American Enterprise Institute finds Wells Report 'deeply flawed'
The main thrust of the study focuses on the science relied upon by the Wells Report, which it calls "an unorthodox statistical procedure at odds with the methodology the report describes."
According to a study conducted by the American Enterprise Institute, the Wells Report – the independent investigation conducted by Paul, Weiss, Rifkind, Wharton & Garrison LLP litigation partner Ted Wells upon which the NFL based the punishment that was handed down to the New England Patriots and quarterback Tom Brady for Deflategate – is "deeply flawed."
The American Enterprise Institute is a Washington, D.C.-based think tank whose mission is "to defend the principles and improve the institutions of American freedom and democratic capitalism—limited government, private enterprise, individual liberty and responsibility, vigilant and effective defense and foreign policies, political accountability, and open debate," according its web site.
The study's abstract (a one-paragraph summary of its findings) is below:
In the current “Deflategate” controversy, the New England Patriots have been accused of illicitly deflating footballs before the start of their 2015 American Football Conference championship game against the Indianapolis Colts. The National Football League and the lawyers it hired have produced a report — commonly known as the “Wells report” — that has been used to justify penalties against the Patriots and quarterback Tom Brady. Although the Wells report finds that the Patriots footballs declined in pressure significantly more than the Colts balls in the first half of the game, our replication of the report’s analysis finds that it relies on an unorthodox statistical procedure at odds with the methodology the report describes. It also fails to investigate all relevant scenarios. In addition, it focuses only on the difference between the Colts and Patriots pressure drops. Such a difference, however, can be caused either by the pressure in the Patriots balls dropping below their expected value or by the pressure in the Colts balls rising above their expected value. The second of these two scenarios seems more likely based on the absolute pressure measurements. Logistically, the greater change in pressure in the Patriots footballs can be explained by the fact that sufficient time may have passed between halftime testing of the two teams’ balls for the Colts balls to warm significantly, effectively inflating them.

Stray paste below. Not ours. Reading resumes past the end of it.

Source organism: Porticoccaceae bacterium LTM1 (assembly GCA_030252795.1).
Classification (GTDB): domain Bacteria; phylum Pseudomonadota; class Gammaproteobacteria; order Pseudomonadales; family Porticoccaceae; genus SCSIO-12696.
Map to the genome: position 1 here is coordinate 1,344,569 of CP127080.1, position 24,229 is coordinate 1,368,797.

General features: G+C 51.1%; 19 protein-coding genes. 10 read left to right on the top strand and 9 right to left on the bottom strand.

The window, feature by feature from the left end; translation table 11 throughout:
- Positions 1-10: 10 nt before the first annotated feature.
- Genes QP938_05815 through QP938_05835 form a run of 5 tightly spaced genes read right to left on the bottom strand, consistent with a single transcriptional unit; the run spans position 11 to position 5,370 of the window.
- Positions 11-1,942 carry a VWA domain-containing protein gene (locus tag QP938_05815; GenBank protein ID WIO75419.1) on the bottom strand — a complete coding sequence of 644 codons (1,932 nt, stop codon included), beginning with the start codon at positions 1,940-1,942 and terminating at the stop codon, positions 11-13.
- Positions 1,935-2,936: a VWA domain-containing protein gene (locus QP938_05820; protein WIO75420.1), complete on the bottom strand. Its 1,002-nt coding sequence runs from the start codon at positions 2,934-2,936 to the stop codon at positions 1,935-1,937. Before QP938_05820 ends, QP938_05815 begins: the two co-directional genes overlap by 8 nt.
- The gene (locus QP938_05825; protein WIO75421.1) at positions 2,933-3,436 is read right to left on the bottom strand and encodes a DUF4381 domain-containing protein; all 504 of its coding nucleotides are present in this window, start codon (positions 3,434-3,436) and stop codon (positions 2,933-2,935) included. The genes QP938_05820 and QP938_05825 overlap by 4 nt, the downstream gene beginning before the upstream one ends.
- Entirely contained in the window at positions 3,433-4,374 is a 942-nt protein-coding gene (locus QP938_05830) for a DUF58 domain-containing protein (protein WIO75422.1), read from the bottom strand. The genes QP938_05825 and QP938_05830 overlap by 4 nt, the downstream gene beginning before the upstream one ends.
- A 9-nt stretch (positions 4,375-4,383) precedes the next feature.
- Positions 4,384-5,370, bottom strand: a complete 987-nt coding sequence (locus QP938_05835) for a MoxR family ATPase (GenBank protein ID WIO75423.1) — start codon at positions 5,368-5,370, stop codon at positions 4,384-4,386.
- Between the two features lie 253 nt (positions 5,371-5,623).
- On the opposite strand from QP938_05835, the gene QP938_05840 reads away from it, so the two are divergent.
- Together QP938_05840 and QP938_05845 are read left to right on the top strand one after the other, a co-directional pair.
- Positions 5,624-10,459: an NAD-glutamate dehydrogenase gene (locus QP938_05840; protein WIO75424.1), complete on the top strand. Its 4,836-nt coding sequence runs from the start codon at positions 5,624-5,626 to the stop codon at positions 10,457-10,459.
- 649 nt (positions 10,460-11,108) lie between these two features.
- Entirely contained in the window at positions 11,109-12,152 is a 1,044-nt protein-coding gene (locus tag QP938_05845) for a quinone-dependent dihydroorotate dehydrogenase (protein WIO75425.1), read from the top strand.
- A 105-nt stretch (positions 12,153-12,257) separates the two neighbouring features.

In an accompanying New York Times article, Kevin A. Hasset and Stan A. Veuger, who authored the study, wrote, "Our study, written with our colleague Joseph Sullivan, examines the evidence and methodology of the Wells report and concludes that it is deeply flawed."
The conclusion centers mostly on the scientific analysis conducted in the Wells Report. An excerpt explaining some of the flaws is below:
The Wells report’s main finding is that the Patriots balls declined in pressure more than the Colts balls did in the first half of their game, and that the decline is highly statistically significant. For the sake of argument, let’s grant this finding for now. Even still, it alone does not prove misconduct. There are, after all, two possibilities. The first is that the Patriots balls declined too much. The second — overlooked by the Wells report — is that the Colts balls declined too little.
The latter possibility appears to be more likely. The Wells report notes the expected pressure for the footballs at halftime in the Patriots-Colts game, factoring in the decline in pressure to be expected when a ball, inflated in a warm room, has been moved to a cold outdoor field. If the Patriots deflated their balls, their pressure levels at halftime should have fallen below the expected level, while the Colts balls at halftime should have hovered around that level.
But when we analyzed the data provided in the Wells report, we found that the Patriots balls declined by about the expected amount, while the Colts balls declined by less. In fact, the pressure of the Colts balls was statistically significantly higher than expected. Contrary to the report, the significant difference between the changes in pressure of the two teams’ balls was not because the pressure of the Patriots balls was too low, but because that of the Colts balls was too high.
How could this be? The report’s own findings suggest an explanation: At halftime, N.F.L. officials measured the pressure of “only a sample” of the Colts balls (four out of 12) before they ran out of time; the second half of the game was about to begin. This implies that the Colts balls sat in the warm room where they were to be measured — and thus increased in pressure — for almost the entirety of halftime before being measured.
All of the 11 available Patriots balls, by contrast, were measured at halftime, which suggests that they were measured earlier, when they were colder — and thus lower in pressure. Although this explanation contradicts the Wells report’s conclusions, it fits all the evidence.
The Times article ends with a recommendation from Hasset and Veuger that when the Roger Goodell hears Brady's appeal of his four-game suspension, he does so with the knowledge that the Wells Report is unreliable, though it stops short of suggesting any specific action Goodell should take with that knowledge.
When Hasset and Veuger presented similar findings about the Bountygate scandal at an NFL hearing in November 2012, the league later vacated all the players’ suspensions.
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